IN BRIEF

Vaccine Enables Model to Clear Hepatitis C Virus and Prevent Persistence

April 1, 2019
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Scientists are conceptualizing an effective HCV vaccine using a new animal model.

Hepatitis C virus (HCV) subverts responses of immune cells, resulting in chronic infection in more than 71 million people worldwide. The virus causes 1.79 million new infections and 399,000 deaths worldwide annually. Antivrials can cure the disease but are unaffordable or not available to much of the population. There is no vaccine.

“A vaccine is necessary to prevent new HCV infections and re-infections in cured individuals,” says Amit Kapoor, PhD, a principal investigator in the Center for Vaccines and Immunity in The Research Institute at Nationwide Children’s Hospital.

But efforts to make a vaccine for a disease that’s found only in humans and chimpanzees have been hobbled by the lack of a small animal model suitable to study what the virus does and how.

Dr. Kapoor and fellow researchers at Nationwide Children’s Hospital have spent several years working to remedy the problem. The investigators have developed a rat model of chronic HCV, which their data suggests is an effective surrogate.

With the model, the investigators provide direct evidence linking an inadequate T cell response to the persistence of a primary hepacivirus infection in a natural host species. Specifically, they show cooperation between CD4+ and CD8+ T cells is essential to immunity. Further, they show that subversion of the T cell responses can be prevented by vaccination with non-structural proteins of the virus.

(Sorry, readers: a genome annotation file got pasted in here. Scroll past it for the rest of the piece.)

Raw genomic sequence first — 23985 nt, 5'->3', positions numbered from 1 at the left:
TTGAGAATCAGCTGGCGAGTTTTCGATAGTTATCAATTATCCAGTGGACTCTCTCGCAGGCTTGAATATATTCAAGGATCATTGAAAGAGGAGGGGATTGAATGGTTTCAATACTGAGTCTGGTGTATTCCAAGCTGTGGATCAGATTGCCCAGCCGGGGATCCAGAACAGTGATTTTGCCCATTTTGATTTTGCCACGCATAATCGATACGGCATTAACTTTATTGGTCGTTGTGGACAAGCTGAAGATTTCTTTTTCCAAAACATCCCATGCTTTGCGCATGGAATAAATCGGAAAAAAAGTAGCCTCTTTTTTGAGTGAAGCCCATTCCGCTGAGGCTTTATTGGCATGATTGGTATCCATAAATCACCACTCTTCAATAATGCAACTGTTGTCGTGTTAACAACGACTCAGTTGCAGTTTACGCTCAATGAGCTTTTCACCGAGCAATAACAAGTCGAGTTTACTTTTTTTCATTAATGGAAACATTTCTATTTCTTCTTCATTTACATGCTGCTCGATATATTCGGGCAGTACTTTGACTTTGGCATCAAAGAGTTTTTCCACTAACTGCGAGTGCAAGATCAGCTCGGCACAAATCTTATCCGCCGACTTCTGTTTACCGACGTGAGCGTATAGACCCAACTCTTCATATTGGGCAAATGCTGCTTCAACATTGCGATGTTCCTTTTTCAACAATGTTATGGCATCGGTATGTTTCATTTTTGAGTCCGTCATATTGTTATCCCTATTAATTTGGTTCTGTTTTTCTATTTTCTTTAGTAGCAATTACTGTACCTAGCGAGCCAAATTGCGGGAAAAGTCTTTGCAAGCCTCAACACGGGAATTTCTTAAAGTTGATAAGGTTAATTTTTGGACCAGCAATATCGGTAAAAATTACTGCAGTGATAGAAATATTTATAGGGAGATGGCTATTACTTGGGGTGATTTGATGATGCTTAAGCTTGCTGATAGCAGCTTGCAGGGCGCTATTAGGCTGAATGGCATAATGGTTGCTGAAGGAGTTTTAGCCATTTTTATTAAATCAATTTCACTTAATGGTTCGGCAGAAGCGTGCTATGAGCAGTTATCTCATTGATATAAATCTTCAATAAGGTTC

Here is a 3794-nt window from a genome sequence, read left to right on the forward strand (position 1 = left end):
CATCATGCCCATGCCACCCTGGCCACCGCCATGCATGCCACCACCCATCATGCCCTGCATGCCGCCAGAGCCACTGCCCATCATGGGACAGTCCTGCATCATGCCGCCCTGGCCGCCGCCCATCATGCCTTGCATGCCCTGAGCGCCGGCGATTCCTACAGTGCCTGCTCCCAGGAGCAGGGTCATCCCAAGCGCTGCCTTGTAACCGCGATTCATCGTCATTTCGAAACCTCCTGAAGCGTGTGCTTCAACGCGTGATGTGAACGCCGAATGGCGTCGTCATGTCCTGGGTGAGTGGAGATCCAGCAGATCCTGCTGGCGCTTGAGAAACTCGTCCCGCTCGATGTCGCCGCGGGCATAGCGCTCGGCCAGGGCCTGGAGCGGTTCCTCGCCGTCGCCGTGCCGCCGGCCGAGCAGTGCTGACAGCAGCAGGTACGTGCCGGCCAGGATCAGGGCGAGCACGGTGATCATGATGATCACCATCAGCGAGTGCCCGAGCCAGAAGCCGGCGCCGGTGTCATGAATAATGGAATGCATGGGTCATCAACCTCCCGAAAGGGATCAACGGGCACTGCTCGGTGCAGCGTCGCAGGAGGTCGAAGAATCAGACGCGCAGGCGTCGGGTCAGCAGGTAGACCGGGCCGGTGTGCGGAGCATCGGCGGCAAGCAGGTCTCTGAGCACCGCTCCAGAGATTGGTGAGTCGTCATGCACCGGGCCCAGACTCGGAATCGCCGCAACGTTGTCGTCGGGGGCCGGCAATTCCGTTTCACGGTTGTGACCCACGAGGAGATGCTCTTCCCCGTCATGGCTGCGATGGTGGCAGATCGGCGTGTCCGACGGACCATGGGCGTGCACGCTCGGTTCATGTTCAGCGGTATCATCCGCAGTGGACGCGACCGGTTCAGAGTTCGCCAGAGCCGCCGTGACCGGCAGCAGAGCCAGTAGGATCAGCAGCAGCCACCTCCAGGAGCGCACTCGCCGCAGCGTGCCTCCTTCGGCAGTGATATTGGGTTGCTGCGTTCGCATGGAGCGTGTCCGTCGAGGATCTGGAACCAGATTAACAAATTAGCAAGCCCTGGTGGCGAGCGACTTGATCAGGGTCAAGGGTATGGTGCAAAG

The research is published in Nature Communications.

“Since rat virus resembles HCV, optimization of vaccination to effectively prevent rat virus infection should, in principle, prevent HCV infection in humans,” Dr. Kapoor says.

To make a model, the research team generated rodent hepacivirus (RHV) from a DNA clone of a virus originally isolated from a feral rat. In this study, the researchers found that RHV became a chronic infection like HCV, in a majority of lab rats after exposure.

Analyses at the molecular level showed RHV has important structural and functional similarities to HCV. For example, RHV and HCV share similar genomic organization — including the location of two liver-specific binding sites the researchers call a defining characteristic of the HCV genome. The viruses also process polyproteins much the same.

HCV infection subverts T cells in humans. Kapoor’s team found that RHV infection does likewise. Initially, an RHV infection induces an expansion of CD8+ T cells but an absence of strong help from CD4+ T cells results in a rapid contraction of CD8+ T cells and a persistent RHV infection.

To develop a vaccine, the researchers used reverse genetics to study the sequences of RHV genetic material, which suggested expression of certain nonstructural proteins may confer immunity. In testing, more than 60 percent of the rat models receiving a single dose of the vaccine were protected against RHV persistence.

In vivo cell-depletion experiments confirmed that both vaccine-primed CD4+ and CD8+ T cell responses were necessary to clear the virus.

Dr. Kapoor says the next step in this investigation “will be to optimize a vaccination approach that can prevent 100 percent of infections.”

Citation:

Hartlage AS, Murthy S, Kumar A, Trivedi S, Dravid P, Sharma H, Walker CM, Kapoor A. Vaccination to prevent T cell subversion can protect against persistent hepacivirus infection. Nature Communications. 2019 Mar 7;10(1):1113.

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